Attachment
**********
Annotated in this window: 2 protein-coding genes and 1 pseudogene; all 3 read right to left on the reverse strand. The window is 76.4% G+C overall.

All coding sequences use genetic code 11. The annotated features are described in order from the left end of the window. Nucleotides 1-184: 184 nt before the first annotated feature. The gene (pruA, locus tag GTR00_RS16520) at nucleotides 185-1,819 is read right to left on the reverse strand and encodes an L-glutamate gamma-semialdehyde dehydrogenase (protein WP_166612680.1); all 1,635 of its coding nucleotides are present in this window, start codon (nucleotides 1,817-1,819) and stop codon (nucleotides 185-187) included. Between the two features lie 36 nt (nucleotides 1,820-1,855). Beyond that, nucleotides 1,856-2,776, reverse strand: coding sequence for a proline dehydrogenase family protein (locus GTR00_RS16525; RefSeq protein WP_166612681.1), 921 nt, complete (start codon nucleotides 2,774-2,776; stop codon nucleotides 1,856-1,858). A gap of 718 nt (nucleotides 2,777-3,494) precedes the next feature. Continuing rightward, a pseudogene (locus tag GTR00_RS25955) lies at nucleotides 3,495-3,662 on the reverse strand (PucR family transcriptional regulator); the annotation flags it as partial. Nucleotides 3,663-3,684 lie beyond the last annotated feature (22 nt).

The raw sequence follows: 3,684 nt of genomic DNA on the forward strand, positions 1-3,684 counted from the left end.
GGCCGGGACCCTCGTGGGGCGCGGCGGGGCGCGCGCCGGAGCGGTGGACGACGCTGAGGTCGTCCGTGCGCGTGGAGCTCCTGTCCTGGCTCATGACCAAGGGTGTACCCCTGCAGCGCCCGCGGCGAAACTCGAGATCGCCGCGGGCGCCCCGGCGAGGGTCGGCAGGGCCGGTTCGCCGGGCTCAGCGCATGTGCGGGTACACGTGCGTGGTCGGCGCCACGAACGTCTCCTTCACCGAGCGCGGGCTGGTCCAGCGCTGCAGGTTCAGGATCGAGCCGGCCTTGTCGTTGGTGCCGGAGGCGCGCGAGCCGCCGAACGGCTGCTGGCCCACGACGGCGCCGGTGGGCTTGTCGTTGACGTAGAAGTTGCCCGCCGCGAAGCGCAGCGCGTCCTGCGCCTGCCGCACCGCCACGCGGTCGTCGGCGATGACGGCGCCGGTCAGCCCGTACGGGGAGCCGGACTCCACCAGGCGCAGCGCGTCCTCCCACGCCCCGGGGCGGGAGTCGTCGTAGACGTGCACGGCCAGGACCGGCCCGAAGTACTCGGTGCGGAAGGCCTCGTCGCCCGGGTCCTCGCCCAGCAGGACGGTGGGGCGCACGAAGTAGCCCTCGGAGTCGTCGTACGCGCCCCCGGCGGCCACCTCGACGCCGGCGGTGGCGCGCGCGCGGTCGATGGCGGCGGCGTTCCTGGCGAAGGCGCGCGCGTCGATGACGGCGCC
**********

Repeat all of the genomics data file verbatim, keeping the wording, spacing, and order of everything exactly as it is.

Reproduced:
Annotated in this window: 2 protein-coding genes and 1 pseudogene; all 3 read right to left on the reverse strand. The window is 76.4% G+C overall.

All coding sequences use genetic code 11. The annotated features are described in order from the left end of the window. Nucleotides 1-184: 184 nt before the first annotated feature. The gene (pruA, locus tag GTR00_RS16520) at nucleotides 185-1,819 is read right to left on the reverse strand and encodes an L-glutamate gamma-semialdehyde dehydrogenase (protein WP_166612680.1); all 1,635 of its coding nucleotides are present in this window, start codon (nucleotides 1,817-1,819) and stop codon (nucleotides 185-187) included. Between the two features lie 36 nt (nucleotides 1,820-1,855). Beyond that, nucleotides 1,856-2,776, reverse strand: coding sequence for a proline dehydrogenase family protein (locus GTR00_RS16525; RefSeq protein WP_166612681.1), 921 nt, complete (start codon nucleotides 2,774-2,776; stop codon nucleotides 1,856-1,858). A gap of 718 nt (nucleotides 2,777-3,494) precedes the next feature. Continuing rightward, a pseudogene (locus tag GTR00_RS25955) lies at nucleotides 3,495-3,662 on the reverse strand (PucR family transcriptional regulator); the annotation flags it as partial. Nucleotides 3,663-3,684 lie beyond the last annotated feature (22 nt).

The raw sequence follows: 3,684 nt of genomic DNA on the forward strand, positions 1-3,684 counted from the left end.
GGCCGGGACCCTCGTGGGGCGCGGCGGGGCGCGCGCCGGAGCGGTGGACGACGCTGAGGTCGTCCGTGCGCGTGGAGCTCCTGTCCTGGCTCATGACCAAGGGTGTACCCCTGCAGCGCCCGCGGCGAAACTCGAGATCGCCGCGGGCGCCCCGGCGAGGGTCGGCAGGGCCGGTTCGCCGGGCTCAGCGCATGTGCGGGTACACGTGCGTGGTCGGCGCCACGAACGTCTCCTTCACCGAGCGCGGGCTGGTCCAGCGCTGCAGGTTCAGGATCGAGCCGGCCTTGTCGTTGGTGCCGGAGGCGCGCGAGCCGCCGAACGGCTGCTGGCCCACGACGGCGCCGGTGGGCTTGTCGTTGACGTAGAAGTTGCCCGCCGCGAAGCGCAGCGCGTCCTGCGCCTGCCGCACCGCCACGCGGTCGTCGGCGATGACGGCGCCGGTCAGCCCGTACGGGGAGCCGGACTCCACCAGGCGCAGCGCGTCCTCCCACGCCCCGGGGCGGGAGTCGTCGTAGACGTGCACGGCCAGGACCGGCCCGAAGTACTCGGTGCGGAAGGCCTCGTCGCCCGGGTCCTCGCCCAGCAGGACGGTGGGGCGCACGAAGTAGCCCTCGGAGTCGTCGTACGCGCCCCCGGCGGCCACCTCGACGCCGGCGGTGGCGCGCGCGCGGTCGATGGCGGCGGCGTTCCTGGCGAAGGCGCGCGCGTCGATGACGGCGCC